Directors Chris Buck and Jennifer Lee released the new film“Frozen II” last week. Photo from TheWeek.In.Com
by Kayla Michaud and Kayla Laguerre-Lewis
“Frozen II” lets viewers know early on “Some Things Never Change” as we see the same characters we know and love, but with a little twist of maturity.
For example, in “Frozen II” Olaf becomes one of the most relatable characters for college students as he explores the concepts of growing up, existentialism and trying to make sense of the world around him. Just listen to his big number, “When I Am Older,” and you can hear the subtext of confusion and fear mixed with the jolly bliss of ignorance. Olaf is struggling to understand just why everything is happening, but putting complete trust in the fact that when he’s older it will all make sense. While crazy things are happening, he tries his best to trivialize them with the help of an overly-optimistic attitude.
However, we’re sure that many college students related to Olaf’s philosophies of life when they were younger and perhaps still hold onto them today. The songwriters manage to perfectly unite audiences of all ages with these unique, but altogether human experiences (all sung by a magic-made snowman).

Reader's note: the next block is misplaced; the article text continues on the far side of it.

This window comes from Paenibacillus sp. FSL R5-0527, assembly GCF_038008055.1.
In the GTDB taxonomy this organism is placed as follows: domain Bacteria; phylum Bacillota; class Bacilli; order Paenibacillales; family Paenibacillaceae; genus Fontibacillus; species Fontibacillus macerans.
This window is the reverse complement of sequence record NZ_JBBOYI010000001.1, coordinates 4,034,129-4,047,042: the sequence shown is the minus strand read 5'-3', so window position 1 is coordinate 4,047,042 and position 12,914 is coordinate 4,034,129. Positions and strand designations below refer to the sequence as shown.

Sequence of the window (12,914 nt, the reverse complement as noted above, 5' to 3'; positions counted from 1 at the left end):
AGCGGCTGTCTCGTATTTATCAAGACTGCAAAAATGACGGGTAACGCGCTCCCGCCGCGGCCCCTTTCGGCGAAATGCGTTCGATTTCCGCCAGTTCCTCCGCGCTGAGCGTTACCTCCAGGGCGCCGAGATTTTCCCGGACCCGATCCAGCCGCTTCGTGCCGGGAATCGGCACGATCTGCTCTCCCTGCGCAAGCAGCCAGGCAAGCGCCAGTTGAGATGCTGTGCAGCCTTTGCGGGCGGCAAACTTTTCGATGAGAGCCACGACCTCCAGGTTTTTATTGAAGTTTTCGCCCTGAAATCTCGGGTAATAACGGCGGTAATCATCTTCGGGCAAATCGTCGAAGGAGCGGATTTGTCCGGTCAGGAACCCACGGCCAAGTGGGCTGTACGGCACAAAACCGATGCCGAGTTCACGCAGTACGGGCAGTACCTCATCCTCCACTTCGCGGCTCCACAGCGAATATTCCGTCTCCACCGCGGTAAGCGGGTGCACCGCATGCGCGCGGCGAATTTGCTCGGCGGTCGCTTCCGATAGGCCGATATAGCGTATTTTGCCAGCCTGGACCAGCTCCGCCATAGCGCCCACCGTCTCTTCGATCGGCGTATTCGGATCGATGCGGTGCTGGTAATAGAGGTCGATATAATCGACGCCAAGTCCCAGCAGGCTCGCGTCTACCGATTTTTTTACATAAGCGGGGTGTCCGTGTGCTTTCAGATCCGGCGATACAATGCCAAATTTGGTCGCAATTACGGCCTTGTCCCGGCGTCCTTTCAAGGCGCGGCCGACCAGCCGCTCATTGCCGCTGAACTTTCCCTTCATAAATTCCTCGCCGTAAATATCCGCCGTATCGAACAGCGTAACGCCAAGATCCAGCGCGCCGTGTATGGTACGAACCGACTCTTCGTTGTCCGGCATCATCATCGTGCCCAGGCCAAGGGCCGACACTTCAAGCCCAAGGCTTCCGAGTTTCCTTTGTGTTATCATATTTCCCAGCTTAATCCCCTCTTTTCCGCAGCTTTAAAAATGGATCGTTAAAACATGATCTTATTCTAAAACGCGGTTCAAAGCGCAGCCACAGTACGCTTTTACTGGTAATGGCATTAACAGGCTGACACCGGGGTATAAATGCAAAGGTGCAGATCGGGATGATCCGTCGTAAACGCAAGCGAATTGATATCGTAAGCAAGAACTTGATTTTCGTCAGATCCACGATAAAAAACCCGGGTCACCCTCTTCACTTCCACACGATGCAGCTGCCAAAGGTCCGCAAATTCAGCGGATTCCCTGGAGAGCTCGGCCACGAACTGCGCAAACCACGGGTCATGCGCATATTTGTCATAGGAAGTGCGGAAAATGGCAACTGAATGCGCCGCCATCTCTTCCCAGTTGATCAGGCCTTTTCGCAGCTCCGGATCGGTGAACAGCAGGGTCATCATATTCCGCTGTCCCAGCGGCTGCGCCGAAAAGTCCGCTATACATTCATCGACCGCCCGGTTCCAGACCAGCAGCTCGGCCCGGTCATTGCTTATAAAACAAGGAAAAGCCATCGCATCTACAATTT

We meet Elsa again three years into her reign as Queen of Arendelle, and while she’s now a beloved queen, it doesn’t mean all of her troubles are behind her. She is now not just trying to determine her future, but also unravel the truth of the past. Elsa’s always been seen as more mature, especially beside her sister Anna, but her actions in this film cause both of them to do some growing up.
Anna must once again journey to save her sister and her country, but this time, she must take the lead on her own. In the original “Frozen,” Anna was a boy-crazy, hopeless romantic, and to an extent, she still is. However, here we see her begin to prioritize her relationship with her sister above all else. She recognizes that there are some things that she must do on her own, as a sister and as a princess.
This is not to say that she did it all on her own, she still had Olaf partially on her side, learning from each other along the way. Don’t worry, Kristoff is still around, he’s just a little “Lost in the Woods.” While Olaf is singing about a better, less complicated future, Anna is only just now realizing that just because she has an older sister, it doesn’t mean she doesn’t have to act older as well.
A lot of the understanding of the character’s development throughout the film comes from seeing the first one. However, if you happened to miss it, don’t worry Olaf will recap it for you.